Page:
Namaste or Should I Go Now?

I suspect most Americans have heard the Hindi word namaste by now. Members of the New Age community say it with such reverence.

At first they were defining it as, “The divine in me bows to the divine in you.” Then the definitions proliferated:

  • The Divine in me recognizes and honors, the Divine in you.
  • The spirit within me bows to the spirit within you.
  • I greet that place where you and I are one.
  • I honor the place in you which is of love, of truth, of light and of peace.

Then I saw something even longer. I don’t remember what it was, but if I had to guess it would be, “The divine in me grovels in humble supplication to the exalted divinity that is your true nature and expresses itself in you as you.” or some shit like that.

Have you seen people bow when saying namaste? They put their hands in the prayer gesture in front of their hearts. The prayer gesture is called by a couple of names in Hindi. The name anjali mudra means gesture of divine offering. The name namaskar mudra means bowing gesture. Namaste is another form of the word namaskar. Do you still think namaste means something about the divine?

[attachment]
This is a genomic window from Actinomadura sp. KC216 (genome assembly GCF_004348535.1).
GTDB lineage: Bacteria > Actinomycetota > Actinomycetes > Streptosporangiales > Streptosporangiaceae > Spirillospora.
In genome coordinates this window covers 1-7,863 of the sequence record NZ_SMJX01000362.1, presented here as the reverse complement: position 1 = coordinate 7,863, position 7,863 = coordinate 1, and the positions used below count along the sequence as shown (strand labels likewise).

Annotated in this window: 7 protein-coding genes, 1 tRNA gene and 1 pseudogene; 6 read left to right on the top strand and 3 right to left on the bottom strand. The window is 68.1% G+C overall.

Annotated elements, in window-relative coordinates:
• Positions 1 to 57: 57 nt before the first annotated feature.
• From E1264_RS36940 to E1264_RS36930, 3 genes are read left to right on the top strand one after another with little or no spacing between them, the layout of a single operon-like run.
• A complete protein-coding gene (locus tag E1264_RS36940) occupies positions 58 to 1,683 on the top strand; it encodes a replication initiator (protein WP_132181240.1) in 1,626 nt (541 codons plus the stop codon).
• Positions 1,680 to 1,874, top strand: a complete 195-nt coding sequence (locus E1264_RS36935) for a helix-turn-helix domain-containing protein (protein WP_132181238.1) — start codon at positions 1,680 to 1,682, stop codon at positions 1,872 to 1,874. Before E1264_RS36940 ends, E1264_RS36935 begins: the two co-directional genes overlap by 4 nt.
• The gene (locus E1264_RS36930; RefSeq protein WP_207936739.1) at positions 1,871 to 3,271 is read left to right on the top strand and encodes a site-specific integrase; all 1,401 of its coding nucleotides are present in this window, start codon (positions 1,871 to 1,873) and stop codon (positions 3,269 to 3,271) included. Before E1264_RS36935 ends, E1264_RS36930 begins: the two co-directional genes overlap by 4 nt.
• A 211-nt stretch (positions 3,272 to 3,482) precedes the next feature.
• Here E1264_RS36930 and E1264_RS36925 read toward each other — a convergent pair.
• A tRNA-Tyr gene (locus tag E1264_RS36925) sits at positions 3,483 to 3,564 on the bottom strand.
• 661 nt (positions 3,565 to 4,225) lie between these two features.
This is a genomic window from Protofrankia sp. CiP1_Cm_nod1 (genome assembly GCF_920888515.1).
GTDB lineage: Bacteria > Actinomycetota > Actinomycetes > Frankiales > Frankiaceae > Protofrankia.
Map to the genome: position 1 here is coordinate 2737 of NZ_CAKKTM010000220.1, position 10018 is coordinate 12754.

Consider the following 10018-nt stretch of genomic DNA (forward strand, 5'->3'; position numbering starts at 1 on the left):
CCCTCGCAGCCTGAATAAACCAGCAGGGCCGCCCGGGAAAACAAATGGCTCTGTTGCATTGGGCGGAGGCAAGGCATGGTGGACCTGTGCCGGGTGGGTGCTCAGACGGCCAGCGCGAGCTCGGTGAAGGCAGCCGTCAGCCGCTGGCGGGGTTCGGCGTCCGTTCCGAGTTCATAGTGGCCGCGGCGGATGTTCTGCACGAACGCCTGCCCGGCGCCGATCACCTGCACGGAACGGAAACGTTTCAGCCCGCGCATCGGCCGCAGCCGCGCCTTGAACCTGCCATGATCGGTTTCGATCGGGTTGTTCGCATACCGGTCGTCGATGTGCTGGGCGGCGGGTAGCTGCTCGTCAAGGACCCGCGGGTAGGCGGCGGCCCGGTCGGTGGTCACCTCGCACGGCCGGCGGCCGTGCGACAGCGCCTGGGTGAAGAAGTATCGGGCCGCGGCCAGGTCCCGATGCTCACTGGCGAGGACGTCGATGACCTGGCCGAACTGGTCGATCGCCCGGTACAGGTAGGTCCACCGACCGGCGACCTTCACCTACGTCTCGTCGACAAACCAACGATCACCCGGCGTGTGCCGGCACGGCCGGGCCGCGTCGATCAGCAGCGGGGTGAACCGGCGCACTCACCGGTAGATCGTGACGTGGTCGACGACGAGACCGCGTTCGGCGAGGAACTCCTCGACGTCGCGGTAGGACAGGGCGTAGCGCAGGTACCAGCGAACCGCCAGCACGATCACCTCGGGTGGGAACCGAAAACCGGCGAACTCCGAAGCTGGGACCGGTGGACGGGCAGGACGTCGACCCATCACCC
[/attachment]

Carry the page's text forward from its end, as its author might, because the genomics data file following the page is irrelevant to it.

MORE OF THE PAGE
That is because we Americans love to romanticize other cultures. Why do I say this? Because the word just means “I bow to you.” period. nothing else. That’s it.

The word is used as a greeting in India, particularly in the Hindi speaking areas. Children will say namaste as a greeting of respect to their elders. The elders will respond with something like, “God bless you.”

I’ve heard it said that yoga classes in India don’t begin and end with namaste. Ending a yoga class with namaste doesn’t make sense, because it is only a greeting, not a valediction.

Many Americans will close a letter with namaste. Not only is it not a valediction, it is only a verbal salutation, not a written one. Using it in written correspondence is like greeting someone on the street in Japan with, “Moshi moshi” (Moshi moshi is only used when answering the phone and is weird in other contexts).

If we are going to appropriate a word from another culture, shouldn’t we show that culture respect by first understanding what it is we are appropriating.

Namaste Abuse Alert: I was on a Japanese Buddhist website the other day and there was a commenter who went by the username Sangha. With a username like that you would think they might have some familiarity with Asian cultures. What did the commenter use as the closing salutation? Namaste.

©2016 Stephen L. Martin

Photo: Sadhu performing anjali mudra.

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